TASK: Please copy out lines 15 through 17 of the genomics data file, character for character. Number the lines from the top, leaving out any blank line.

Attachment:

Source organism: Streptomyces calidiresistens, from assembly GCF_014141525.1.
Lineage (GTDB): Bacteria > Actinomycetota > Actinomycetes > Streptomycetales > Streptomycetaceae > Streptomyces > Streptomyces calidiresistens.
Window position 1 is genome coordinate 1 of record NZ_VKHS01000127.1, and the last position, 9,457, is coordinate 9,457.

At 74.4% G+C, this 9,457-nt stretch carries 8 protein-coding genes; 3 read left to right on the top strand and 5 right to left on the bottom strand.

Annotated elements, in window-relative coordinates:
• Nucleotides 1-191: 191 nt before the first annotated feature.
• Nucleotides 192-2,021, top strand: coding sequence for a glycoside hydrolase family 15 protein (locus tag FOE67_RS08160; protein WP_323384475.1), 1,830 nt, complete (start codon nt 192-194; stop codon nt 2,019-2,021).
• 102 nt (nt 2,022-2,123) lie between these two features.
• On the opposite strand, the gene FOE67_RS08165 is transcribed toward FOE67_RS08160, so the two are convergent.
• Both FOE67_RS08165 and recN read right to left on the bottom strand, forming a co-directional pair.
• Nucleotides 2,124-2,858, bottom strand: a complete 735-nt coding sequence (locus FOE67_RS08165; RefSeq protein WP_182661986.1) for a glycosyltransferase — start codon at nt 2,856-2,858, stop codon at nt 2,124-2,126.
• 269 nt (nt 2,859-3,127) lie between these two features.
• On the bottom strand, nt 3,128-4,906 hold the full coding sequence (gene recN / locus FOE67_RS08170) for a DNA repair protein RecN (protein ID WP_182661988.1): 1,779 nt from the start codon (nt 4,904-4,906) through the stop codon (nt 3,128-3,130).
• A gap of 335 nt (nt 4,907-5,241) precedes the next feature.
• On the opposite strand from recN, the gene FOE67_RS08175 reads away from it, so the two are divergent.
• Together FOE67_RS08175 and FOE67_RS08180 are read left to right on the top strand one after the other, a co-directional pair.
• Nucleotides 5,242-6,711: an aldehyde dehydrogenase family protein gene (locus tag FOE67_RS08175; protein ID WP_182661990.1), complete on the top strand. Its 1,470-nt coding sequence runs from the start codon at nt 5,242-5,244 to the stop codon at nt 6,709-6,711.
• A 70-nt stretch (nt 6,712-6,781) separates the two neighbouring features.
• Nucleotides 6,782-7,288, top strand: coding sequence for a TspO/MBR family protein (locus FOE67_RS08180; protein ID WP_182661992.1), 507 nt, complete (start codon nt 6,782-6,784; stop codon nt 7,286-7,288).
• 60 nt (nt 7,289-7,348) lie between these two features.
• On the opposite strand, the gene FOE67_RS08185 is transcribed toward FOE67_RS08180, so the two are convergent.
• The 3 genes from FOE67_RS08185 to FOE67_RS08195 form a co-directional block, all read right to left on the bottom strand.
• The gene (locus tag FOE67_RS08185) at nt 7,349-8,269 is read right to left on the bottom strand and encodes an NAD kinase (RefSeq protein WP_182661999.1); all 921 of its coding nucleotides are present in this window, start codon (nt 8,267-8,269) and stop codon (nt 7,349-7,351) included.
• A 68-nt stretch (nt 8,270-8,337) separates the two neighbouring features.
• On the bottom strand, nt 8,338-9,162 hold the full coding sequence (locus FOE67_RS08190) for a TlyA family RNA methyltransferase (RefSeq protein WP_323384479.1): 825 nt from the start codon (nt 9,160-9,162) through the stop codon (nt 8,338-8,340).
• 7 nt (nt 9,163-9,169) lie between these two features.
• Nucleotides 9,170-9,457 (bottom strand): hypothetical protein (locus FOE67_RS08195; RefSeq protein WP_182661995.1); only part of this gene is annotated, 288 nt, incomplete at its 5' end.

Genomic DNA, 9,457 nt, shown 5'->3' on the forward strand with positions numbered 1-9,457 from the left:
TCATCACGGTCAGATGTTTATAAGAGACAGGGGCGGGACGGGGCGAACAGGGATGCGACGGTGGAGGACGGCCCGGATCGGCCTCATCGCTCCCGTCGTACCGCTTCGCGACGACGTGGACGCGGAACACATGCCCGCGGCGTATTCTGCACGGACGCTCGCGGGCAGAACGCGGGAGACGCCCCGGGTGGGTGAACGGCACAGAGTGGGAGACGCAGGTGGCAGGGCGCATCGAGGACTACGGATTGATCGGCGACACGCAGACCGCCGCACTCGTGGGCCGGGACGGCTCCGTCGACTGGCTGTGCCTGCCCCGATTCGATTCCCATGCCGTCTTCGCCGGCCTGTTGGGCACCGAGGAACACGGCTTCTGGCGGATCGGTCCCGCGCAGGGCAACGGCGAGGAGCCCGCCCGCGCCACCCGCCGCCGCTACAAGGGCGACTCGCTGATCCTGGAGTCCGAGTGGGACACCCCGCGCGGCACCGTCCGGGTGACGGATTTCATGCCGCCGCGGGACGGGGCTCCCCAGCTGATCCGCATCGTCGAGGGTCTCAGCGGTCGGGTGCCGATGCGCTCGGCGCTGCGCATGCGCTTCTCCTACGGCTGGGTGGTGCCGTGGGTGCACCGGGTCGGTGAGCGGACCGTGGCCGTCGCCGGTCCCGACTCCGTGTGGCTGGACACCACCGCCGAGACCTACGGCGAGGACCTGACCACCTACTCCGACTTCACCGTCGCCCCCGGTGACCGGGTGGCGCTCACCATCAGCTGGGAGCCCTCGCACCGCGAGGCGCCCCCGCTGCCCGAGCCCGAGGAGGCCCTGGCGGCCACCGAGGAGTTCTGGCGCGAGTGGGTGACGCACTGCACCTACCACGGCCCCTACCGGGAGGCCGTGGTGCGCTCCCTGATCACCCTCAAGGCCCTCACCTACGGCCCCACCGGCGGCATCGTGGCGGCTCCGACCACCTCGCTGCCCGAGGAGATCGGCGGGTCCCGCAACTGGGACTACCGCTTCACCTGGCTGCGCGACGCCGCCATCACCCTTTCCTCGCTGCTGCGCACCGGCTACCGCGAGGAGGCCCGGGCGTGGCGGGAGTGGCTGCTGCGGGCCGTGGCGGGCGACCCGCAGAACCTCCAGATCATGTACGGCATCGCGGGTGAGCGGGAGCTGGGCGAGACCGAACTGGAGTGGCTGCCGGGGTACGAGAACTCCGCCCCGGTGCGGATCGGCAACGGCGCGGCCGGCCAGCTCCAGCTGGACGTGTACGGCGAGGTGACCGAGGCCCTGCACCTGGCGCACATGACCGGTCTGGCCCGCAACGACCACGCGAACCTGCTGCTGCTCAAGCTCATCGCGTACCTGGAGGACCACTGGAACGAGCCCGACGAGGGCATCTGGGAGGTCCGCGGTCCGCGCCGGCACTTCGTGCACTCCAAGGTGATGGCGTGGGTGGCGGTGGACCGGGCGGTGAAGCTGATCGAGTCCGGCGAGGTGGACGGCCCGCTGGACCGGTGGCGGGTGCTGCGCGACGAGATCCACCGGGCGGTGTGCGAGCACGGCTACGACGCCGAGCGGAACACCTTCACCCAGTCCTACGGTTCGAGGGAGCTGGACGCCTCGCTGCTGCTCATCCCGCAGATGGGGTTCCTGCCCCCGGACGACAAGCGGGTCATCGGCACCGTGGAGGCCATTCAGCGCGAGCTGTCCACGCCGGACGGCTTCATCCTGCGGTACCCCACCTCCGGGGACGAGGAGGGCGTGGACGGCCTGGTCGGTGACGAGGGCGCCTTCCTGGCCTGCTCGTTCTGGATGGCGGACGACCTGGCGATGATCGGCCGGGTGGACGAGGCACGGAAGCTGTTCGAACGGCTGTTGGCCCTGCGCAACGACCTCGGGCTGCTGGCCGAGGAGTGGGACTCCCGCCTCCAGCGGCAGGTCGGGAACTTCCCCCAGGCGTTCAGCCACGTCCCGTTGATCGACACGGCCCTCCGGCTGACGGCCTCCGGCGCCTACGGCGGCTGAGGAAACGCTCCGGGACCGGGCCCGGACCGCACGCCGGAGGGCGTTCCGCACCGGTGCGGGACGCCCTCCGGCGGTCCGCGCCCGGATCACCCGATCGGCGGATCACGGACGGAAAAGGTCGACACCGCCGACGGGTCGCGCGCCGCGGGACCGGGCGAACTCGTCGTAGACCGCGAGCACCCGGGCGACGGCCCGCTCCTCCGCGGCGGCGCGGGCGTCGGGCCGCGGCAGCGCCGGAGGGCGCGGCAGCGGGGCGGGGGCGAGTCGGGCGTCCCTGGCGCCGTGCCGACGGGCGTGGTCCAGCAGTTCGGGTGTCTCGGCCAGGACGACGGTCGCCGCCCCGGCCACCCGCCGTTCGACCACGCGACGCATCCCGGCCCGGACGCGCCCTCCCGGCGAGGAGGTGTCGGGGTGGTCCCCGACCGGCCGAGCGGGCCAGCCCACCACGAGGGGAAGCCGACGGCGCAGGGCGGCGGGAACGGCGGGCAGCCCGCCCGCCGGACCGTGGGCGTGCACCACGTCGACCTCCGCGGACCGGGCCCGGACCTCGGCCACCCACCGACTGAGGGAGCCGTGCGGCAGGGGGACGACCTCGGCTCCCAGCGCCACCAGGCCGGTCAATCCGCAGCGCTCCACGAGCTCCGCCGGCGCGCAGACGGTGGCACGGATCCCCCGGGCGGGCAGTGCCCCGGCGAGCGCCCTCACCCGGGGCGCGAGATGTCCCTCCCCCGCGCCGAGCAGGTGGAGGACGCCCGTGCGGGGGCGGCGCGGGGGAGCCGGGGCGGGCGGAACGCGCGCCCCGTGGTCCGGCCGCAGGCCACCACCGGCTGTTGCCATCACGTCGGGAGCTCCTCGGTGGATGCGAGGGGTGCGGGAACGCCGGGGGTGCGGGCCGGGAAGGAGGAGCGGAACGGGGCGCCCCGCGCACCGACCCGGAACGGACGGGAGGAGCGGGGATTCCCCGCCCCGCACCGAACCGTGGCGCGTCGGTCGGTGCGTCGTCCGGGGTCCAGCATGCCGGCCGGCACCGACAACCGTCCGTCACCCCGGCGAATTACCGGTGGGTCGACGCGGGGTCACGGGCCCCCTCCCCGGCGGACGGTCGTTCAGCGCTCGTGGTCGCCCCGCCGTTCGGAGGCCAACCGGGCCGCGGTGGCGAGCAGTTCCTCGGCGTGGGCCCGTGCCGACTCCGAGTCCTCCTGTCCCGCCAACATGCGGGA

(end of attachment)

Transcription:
• On the opposite strand from recN, the gene FOE67_RS08175 reads away from it, so the two are divergent.
• Together FOE67_RS08175 and FOE67_RS08180 are read left to right on the top strand one after the other, a co-directional pair.
• Nucleotides 5,242-6,711: an aldehyde dehydrogenase family protein gene (locus tag FOE67_RS08175; protein ID WP_182661990.1), complete on the top strand. Its 1,470-nt coding sequence runs from the start codon at nt 5,242-5,244 to the stop codon at nt 6,709-6,711.